Bush refuses to answer whether he held any meeting regarding Bin Laden for 9 months after Clinton left office

September 27, 2006 | By | 2 Replies More

Here’s the video. Lots of heat and no light.  That seems to be Bush’s strategy these days.  He gets himself all bent out of shape over a question that was not asked.

I’ll translate the gibberish you hear out of Bush’s mouth: “Did I hold any such meetings? No.”

What you actually hear Bush saying on this video are things like this:

“We must be on the offense against an enemy that wants to do us harm.”

and

“I don’t have enough time to finger-point.”

As I’ve argued before, the press should have to courage to point out when politicians refuse to answer clearly stated questions.  In this case, I would be delighted if the press reported Bush’s answer as follows:  “Bush refuses to answer whether he held any meetings regarding Bin Laden for nine months after Bill Clinton left office.”

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Category: Communication, Language, Politics, The Middle East

About the Author ()

Erich Vieth is an attorney focusing on consumer law litigation and appellate practice. He is also a working musician and a writer, having founded Dangerous Intersection in 2006. Erich lives in the Shaw Neighborhood of St. Louis, Missouri, where he lives half-time with his two extraordinary daughters.

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  1. Deb says:

    I wish the press would actually follow up when politicians don't answer reasonable questions, and that reporters weren't quite so concerned with getting THEIR questions answers. In this instance, when the reporter asked Bush if he had meetings and it wasn't answered, how about the next reporter saying 'We didn't get an answer. Did you have meetings?" and the next one asking again if still not answered. He might get mad and shut up, but he wasn't saying anything anyway.

  2. grumpypilgrim says:

    Actually, Bush set a clear precedent from the beginning of his term: reporters who asked the "wrong" questions would be marginalized and ignored, and he used veteran Whitehouse reporter Helen Thomas to prove his point. Thomas asks tough questions and, for many years before Bush, Thomas' seniority in the Whitehouse press corp gave her a good seat location and the opportunity to ask the first question at press briefings. But that was back when presidents viewed the press as a necessary component of democracy — not, as the Bush Administration does — as merely another tool of state propaganda. Soon after Bush took office, Thomas' seat was moved to the back row and she not only lost the first question, she was *never* called on again for the next five years (she was finally allowed to ask a question about a year ago). The message to the press corps could not have been clearer: only reporters who ask the "right" questions will be called on. For more on Helen Thomas, see: http://www.fair.org/media-beat/030109.html.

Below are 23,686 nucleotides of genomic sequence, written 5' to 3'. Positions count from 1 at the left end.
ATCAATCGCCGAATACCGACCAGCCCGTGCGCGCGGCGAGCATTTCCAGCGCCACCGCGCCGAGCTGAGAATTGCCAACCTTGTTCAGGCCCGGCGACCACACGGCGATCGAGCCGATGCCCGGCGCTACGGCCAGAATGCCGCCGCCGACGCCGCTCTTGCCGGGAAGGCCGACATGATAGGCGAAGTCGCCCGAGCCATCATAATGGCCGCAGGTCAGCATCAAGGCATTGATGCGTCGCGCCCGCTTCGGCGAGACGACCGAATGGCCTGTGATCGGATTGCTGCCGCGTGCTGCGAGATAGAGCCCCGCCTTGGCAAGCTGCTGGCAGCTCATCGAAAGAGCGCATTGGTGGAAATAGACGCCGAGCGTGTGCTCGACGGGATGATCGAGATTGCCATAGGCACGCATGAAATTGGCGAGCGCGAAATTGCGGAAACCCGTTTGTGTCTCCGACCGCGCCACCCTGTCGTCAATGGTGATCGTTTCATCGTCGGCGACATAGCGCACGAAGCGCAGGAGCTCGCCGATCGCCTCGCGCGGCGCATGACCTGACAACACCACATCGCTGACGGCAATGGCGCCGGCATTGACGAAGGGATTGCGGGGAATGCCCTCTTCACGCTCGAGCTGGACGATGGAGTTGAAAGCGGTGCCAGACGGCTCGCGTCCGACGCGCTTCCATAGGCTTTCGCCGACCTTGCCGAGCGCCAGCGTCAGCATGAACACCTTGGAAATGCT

It's the same at Bush's "hometown" speeches: they fill the room with pro-Bush supporters and forcibly eject anyone who isn't. I understand they would even make people sign a loyalty oath to Bush before letting them into the room.

    It was the same at Bush's inaugural parade: only pro-Bush supporters were allowed to line the parade route; opponents were confined to a designated area a block away, with no line-of-sight to the parade.

    It has even been the same among Bush top advisors: anyone who is not a cheerleader for Bush is dismissed. When General Eric Shinseki — US Army Chief of Staff under Bush — estimated that invading Iraq would require more troops than the Bush Administration said it would, he was sacked (see http://en.wikipedia.org/wiki/Eric_Shinseki). Likewise, Colin Powell, Bush's Secretary of State, was also sacked because he was often at odds with Bush's other advisors.

    At every opportunity, the Bush Administration has sought to limit public discussion to pro-Bush talking points, and anyone who doesn't play their game is booted. This administration has never been about truth or democracy, it has been about unrestrained political power that utterly disregards all opposing views. It is as close to a dictatorship as this country has ever seen.

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